What ebook guru Hugh Howey thinks of ‘real books’ and his advice to writers

Hugh Howey is the author of the best-selling book WOOL, which started life in the ebook jungles of Amazon as an online novelette. This was before it became a global sensation and the first instalment in a three-book series known as the Silo series.

Hugh’s second book in this series, SAND, was print published earlier this year, and Allison Tait chatted with him on episode 17 of our top-rating podcast, So you want to be a writer.

What follows are selected excerpts about this ebook maestro’s love of ‘real books’ and advice for aspiring writers.

On that new book smell

“As a book lover and collector, I pay attention to things like how books are bound and the cover art. I love it when books give credit to the font in the beginning or back of the book, that attention to detail.

“The first time I held this book [SAND], you could feel the amount of love that went into it from the publisher, from everyone involved, the production team. You’ve got a dust jacket that’s reversible. This is something that real fans of this work might even hang on their wall! The inside has this beautiful map, which includes all of this great artwork involved in it. The board of the hardback itself, what’s there when you take the dust jacket off, has its own graphics and its own art. None of this is necessary, they didn’t have to —thought and care went into this; a lot of effort went into printing this book.“

On his obsession

“Yeah, we have a bit of a problem. We have amassed a collection of tens of thousands of books over the years. Every time we move it’s quite a chore, but we love them. I have books that I own just because of the age and the quality of the book, old leather-bound books. I have all of the hardback non-fiction works I can never get rid of. We both read voraciously. Yeah, my dream has always been to own a small bookstore, It’s been a dream since childhood. Now I have the ability and my community has the need, so it feels like an obligation really to open one.”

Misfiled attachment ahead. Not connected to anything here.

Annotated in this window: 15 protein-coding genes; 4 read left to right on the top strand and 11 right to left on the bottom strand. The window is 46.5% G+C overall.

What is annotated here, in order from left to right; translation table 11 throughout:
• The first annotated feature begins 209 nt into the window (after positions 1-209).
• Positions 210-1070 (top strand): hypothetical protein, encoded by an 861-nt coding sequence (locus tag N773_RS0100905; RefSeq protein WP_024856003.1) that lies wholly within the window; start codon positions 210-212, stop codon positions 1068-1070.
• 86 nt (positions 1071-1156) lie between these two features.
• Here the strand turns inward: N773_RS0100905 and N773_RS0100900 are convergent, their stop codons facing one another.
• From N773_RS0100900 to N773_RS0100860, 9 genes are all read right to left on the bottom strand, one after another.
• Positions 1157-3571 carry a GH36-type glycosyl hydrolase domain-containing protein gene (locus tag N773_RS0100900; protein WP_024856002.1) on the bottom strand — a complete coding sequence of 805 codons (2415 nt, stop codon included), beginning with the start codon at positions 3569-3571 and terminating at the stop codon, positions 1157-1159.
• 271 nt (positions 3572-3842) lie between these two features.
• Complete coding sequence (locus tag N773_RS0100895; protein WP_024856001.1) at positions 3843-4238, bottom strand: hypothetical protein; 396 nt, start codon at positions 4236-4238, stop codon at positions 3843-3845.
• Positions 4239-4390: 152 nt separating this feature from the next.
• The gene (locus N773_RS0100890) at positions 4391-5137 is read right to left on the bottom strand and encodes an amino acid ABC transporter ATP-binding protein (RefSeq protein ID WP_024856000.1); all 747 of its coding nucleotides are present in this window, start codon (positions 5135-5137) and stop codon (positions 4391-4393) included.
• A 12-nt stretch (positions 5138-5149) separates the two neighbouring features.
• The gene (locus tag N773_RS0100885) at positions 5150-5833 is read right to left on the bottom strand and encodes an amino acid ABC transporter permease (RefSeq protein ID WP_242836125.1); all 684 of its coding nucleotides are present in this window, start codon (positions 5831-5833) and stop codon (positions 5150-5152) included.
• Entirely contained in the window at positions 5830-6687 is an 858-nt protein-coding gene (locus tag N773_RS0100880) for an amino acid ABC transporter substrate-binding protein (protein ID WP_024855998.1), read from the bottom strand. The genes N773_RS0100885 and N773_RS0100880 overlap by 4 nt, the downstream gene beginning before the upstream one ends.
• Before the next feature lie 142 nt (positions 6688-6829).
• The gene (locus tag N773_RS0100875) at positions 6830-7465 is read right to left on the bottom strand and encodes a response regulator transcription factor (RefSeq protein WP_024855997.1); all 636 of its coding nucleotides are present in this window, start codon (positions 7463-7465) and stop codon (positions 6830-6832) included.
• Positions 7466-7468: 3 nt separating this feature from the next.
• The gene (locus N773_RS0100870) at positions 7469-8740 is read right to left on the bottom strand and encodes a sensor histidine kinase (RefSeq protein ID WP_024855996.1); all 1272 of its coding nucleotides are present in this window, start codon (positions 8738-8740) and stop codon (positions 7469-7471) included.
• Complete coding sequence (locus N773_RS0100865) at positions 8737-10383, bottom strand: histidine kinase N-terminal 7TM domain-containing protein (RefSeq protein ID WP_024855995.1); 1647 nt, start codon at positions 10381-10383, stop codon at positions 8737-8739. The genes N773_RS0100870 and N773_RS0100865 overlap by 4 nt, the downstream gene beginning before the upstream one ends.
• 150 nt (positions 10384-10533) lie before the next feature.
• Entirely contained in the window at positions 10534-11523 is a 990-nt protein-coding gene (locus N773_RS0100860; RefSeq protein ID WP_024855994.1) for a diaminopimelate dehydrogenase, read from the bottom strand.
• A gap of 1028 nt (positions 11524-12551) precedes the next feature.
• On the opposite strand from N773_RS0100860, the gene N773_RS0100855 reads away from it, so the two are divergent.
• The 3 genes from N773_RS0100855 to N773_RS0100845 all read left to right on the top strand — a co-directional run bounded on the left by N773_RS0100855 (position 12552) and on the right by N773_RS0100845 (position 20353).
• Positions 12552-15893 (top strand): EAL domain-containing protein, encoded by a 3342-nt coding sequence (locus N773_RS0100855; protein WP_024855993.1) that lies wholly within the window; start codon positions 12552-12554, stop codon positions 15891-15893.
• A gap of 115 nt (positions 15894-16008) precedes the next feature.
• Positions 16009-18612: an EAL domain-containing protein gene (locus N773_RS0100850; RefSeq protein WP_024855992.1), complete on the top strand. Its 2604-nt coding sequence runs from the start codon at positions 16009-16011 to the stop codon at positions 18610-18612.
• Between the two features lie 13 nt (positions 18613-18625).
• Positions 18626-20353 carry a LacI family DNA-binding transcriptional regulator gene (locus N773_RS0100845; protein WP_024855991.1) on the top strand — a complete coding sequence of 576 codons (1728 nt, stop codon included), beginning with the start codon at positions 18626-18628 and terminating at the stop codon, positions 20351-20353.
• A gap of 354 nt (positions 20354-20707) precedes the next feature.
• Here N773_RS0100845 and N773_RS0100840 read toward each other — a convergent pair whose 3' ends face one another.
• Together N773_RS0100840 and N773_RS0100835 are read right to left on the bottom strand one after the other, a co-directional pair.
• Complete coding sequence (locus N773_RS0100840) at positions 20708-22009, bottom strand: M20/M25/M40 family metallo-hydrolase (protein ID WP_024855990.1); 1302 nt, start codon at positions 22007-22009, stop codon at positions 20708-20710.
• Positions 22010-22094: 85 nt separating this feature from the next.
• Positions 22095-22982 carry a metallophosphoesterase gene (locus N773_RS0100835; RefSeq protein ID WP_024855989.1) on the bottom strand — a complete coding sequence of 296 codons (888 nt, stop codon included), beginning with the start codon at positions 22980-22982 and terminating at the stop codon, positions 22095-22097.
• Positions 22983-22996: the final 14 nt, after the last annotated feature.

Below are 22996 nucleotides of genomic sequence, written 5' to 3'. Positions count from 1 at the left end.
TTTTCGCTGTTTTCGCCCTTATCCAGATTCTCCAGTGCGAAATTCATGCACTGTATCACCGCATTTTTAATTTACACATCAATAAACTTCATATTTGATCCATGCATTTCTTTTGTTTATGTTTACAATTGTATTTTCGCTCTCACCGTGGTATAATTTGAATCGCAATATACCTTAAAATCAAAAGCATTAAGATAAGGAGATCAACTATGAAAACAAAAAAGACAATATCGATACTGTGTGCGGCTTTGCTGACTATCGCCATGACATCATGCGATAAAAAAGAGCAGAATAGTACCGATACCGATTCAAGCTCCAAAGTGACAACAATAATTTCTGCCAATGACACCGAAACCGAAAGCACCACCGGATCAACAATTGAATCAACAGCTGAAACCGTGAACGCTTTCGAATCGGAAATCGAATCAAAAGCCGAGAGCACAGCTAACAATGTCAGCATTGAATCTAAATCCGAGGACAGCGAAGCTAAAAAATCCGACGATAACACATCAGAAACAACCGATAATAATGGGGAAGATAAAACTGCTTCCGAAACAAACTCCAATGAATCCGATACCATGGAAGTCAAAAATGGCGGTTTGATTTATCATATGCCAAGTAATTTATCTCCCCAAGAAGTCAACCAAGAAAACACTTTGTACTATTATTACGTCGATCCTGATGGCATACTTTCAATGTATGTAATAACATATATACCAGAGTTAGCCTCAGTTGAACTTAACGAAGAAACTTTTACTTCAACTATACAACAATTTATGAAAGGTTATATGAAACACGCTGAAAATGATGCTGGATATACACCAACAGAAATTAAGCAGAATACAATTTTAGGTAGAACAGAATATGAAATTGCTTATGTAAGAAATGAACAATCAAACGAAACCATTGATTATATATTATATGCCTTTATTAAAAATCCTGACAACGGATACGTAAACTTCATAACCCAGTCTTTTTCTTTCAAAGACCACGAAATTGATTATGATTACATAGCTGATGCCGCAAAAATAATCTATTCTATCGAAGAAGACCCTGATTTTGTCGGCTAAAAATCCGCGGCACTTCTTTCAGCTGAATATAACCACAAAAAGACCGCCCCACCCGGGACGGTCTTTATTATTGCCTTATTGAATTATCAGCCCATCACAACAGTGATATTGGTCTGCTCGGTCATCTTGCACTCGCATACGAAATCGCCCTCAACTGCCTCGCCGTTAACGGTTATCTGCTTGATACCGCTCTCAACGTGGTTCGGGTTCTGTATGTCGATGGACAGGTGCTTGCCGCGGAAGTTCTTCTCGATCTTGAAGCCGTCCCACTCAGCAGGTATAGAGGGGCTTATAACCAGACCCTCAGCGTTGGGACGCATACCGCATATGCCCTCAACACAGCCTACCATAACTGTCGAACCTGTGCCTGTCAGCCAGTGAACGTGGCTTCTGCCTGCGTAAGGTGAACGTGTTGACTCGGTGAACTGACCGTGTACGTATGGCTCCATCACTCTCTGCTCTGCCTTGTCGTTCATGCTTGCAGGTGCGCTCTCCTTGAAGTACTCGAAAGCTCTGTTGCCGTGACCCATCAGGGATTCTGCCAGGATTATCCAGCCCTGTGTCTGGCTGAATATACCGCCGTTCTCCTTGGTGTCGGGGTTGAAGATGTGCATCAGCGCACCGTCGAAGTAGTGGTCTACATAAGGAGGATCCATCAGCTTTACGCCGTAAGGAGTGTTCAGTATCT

On physical books vs ebooks

“The book was the best technology, and in a lot of ways it’s still the best technology for disseminating story. But, I think we miss the fact that ebooks are helping increase readership all over the world; there are people who live in communities that are not even big enough for libraries. Driving hours into town to get to a bookstore diminishes the amount of books that are consumed. Ebooks basically put a bookstore in every child’s bedroom, and that is something to celebrate.”

On advice for writers who’d like to be where he is

“I think the best thing to learn as a new writer is to write to get to the end of story and not just waste your time revising the book early on, but just write in rough draft, know that you’re going to delete things and change things and push through to the end.

“For the people who have a work in hand and now they want to get out there, don’t be in a rush. You want to polish that story to perfection, no matter how you’re going to publish it. If you send it to an agent and you haven’t had it properly edited or workshopped with friends or other people to go over with you, it’s probably going to get rejected by an agent or editor. If you’re going to self-publish it, it’s probably going to be rejected by readers unless you really pour your heart into perfecting that story.

“Finally for the people that have the work out there, that’s also a time to be patient. Works now are available forever and you don’t have to worry if it doesn’t take off in the first month or even the first year. As soon as the work is published or as soon as it’s out of your hands, if someone else is publishing it, start writing that next piece. It’s all about developing as many stories as you can. That’s how these three things go together, you want to write as many great stories as you can, have them be as polished as possible and make sure they’re available to readers and not locked away in a desk drawer somewhere.”

To read a full transcript of Allison Tait’s interview with Hugh Howey, or listen to it on the podcast, go here.

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